Is It Time to Rebrand Your Company?

Even big name companies from McDonald’s and Burberry to Target and Disney will rebrand or make adjustments to their branding.

When many people think of a rebrand, they imagine a complete head-to-toe makeover. However, it doesn’t have to be a major overhaul. It is more common for companies to make slight adjustments to keep their business competitive and sustainable.

Sometimes, the changes are so subtle that the average consumer may not immediately notice, although it influences their purchasing decision. 

It is important to build a consistent brand, but there are times when companies should consider rebranding. The longest-running businesses have remained successful over several decades, because they knew when rebranding was appropriate.

To preserve your brand, you need to know when it is time to change it up. Rebranding is a serious undergoing that shouldn’t be taken lightly. How do you know if your company is overdue for a makeover?

Here are 6 signs that your business may need some rebranding:

1. You are launching a new product and/or targeting a different demographic.

When you first start your business, you may have a highly specific group of users or customers in mind. If you are a cosmetics company, your target may be women between the ages of 20 and 40. If you are a pet store, you may focus only on dog owners. As your business grows, you may attract customers that you didn’t expect or see the opportunity to launch into different verticals and reach new audiences.

The same types of marketing and branding that you used for your original set of customers will likely not be effective to reach your new target. In this case, you may not need to rebrand your entire business but part of it.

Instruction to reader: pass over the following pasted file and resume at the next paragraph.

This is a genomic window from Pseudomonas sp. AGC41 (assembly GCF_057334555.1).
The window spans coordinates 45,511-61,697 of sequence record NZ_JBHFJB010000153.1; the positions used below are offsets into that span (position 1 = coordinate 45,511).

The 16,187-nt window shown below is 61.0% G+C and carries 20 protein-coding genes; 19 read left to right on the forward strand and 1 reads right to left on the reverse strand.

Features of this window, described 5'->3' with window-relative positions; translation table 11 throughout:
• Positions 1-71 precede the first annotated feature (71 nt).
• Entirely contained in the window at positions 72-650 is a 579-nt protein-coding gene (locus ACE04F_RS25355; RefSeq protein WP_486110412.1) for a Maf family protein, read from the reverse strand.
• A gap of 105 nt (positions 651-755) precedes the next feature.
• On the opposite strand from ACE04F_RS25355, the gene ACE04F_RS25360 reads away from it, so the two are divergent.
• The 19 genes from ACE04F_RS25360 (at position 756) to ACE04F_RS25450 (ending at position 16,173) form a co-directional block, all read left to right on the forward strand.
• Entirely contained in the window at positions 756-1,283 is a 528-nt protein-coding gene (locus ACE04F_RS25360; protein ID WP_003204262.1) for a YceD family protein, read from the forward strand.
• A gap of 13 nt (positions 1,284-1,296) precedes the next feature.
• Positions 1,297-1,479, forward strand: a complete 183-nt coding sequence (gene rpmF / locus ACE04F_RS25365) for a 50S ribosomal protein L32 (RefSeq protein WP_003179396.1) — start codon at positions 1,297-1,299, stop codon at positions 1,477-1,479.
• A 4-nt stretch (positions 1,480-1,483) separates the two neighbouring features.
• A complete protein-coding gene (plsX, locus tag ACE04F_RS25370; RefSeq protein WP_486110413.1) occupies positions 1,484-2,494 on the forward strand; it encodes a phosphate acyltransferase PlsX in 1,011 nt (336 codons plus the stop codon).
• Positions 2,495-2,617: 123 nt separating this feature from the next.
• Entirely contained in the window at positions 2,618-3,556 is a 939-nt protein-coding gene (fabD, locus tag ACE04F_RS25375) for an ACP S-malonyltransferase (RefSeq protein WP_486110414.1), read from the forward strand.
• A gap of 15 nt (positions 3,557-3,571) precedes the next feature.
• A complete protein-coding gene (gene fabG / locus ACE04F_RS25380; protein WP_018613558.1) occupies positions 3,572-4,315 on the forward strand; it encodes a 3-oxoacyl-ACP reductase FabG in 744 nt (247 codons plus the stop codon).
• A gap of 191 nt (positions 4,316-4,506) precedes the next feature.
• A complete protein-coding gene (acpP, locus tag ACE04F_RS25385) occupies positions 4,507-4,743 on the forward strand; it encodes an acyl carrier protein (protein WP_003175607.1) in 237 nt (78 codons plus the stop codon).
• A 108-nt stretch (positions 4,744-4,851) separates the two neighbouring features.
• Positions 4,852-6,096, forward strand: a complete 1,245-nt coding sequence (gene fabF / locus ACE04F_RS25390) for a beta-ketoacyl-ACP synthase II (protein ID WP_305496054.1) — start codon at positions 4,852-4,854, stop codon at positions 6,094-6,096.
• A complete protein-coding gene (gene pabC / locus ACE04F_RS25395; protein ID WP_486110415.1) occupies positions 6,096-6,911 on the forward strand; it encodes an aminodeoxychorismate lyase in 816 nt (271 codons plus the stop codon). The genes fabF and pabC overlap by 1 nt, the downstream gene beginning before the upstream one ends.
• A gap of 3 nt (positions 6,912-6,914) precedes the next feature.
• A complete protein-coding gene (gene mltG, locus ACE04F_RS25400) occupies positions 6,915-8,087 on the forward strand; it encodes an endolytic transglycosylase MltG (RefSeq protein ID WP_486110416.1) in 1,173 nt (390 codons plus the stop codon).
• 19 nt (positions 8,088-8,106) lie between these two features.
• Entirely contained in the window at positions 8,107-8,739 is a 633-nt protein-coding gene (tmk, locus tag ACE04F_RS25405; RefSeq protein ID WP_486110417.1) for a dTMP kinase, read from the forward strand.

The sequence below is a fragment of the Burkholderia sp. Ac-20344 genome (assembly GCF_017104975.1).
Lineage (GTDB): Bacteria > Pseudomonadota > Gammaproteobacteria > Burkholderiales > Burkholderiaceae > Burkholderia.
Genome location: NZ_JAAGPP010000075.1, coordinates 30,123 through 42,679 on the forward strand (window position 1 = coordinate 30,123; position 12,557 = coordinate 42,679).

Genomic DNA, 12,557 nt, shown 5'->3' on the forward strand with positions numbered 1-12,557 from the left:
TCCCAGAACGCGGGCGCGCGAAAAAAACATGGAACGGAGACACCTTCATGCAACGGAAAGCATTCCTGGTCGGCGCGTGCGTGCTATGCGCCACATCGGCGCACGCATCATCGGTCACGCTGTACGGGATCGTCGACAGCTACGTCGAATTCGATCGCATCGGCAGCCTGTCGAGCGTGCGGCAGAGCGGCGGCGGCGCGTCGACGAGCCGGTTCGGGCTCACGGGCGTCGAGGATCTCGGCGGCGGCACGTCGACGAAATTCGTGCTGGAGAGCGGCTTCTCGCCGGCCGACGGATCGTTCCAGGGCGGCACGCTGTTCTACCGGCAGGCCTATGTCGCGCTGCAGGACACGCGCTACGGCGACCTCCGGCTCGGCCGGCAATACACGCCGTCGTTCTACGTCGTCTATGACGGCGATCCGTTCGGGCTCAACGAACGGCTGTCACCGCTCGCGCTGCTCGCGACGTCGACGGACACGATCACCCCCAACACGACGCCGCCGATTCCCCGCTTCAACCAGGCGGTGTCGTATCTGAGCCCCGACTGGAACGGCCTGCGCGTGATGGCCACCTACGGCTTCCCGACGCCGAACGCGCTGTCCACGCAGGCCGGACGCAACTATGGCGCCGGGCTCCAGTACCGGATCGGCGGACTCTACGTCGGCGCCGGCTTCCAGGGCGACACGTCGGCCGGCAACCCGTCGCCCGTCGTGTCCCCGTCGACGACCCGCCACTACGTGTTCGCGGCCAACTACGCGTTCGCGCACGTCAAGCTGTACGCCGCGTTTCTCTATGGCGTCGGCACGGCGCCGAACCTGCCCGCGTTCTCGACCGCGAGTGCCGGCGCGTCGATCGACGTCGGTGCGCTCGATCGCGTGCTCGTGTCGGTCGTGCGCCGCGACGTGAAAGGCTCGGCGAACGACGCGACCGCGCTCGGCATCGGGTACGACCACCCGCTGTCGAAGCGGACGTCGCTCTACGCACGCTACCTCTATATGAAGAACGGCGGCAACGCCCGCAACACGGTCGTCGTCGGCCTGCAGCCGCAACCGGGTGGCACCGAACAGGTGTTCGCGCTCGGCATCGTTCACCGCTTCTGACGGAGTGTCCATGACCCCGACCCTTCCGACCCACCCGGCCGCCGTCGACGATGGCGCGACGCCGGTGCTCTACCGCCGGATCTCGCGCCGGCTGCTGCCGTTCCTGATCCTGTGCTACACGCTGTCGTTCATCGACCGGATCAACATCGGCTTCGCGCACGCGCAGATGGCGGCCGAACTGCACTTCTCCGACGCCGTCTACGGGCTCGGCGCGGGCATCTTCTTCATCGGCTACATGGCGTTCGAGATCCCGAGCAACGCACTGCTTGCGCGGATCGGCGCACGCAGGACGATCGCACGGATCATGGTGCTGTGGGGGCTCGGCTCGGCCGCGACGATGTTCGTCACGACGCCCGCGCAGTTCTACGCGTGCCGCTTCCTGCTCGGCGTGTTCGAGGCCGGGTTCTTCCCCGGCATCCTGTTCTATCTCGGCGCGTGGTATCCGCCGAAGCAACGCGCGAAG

Birchbox, the subscription beauty sample service, started as a women-focused company. Since they launched, they have rebranded parts of their product offerings to include new demographics. For instance, BirchboxMan is obviously different from the Birchbox for women.

2. You are expanding globally.

There are countless considerations that businesses need to address when they decide to expand globally. Branding strategy is one of the most important. When you set up shop in another country, you need to account for cultural differences. People will identify and connect with your company in various ways.

Food companies often adjust their menus and other aspects to account for the surrounding culture. For example, the menu items that you’ll find in McDonald’s, Burger King and KFC in Japan is unlike anything that you’ll find on the menus in the United States.

Entire businesses can be viewed─and valued─differently in other cultures. In the United States, Pabst Blue Ribbon, aka PBR, is a beer associated with hipsters and super low prices. In China, it is practically a luxury item at $44 a bottle.

In the United States KitKat is a relatively popular candy bar, but in Japan it is on a whole other level. In Japan, KitKat is viewed as somewhat of a gourmet candy with hundreds of wacky flavors like Wasabi, Sake and Purple Potatoes.

3. The market changes.

There are some circumstances that companies can’t control. When the market changes, companies may be faced with an ultimatum─evolve or get left behind.

In recent years, consumers are putting more pressure on businesses to be eco-friendly. Millennials will even choose a product from an eco-conscious company over a less expensive one that does not appear environmentally friendly. (You may have noticed that many businesses have adjusted their packaging design and marketing to incorporate “recyclable”, “reusable”, “green”, and other environmental buzzwords.)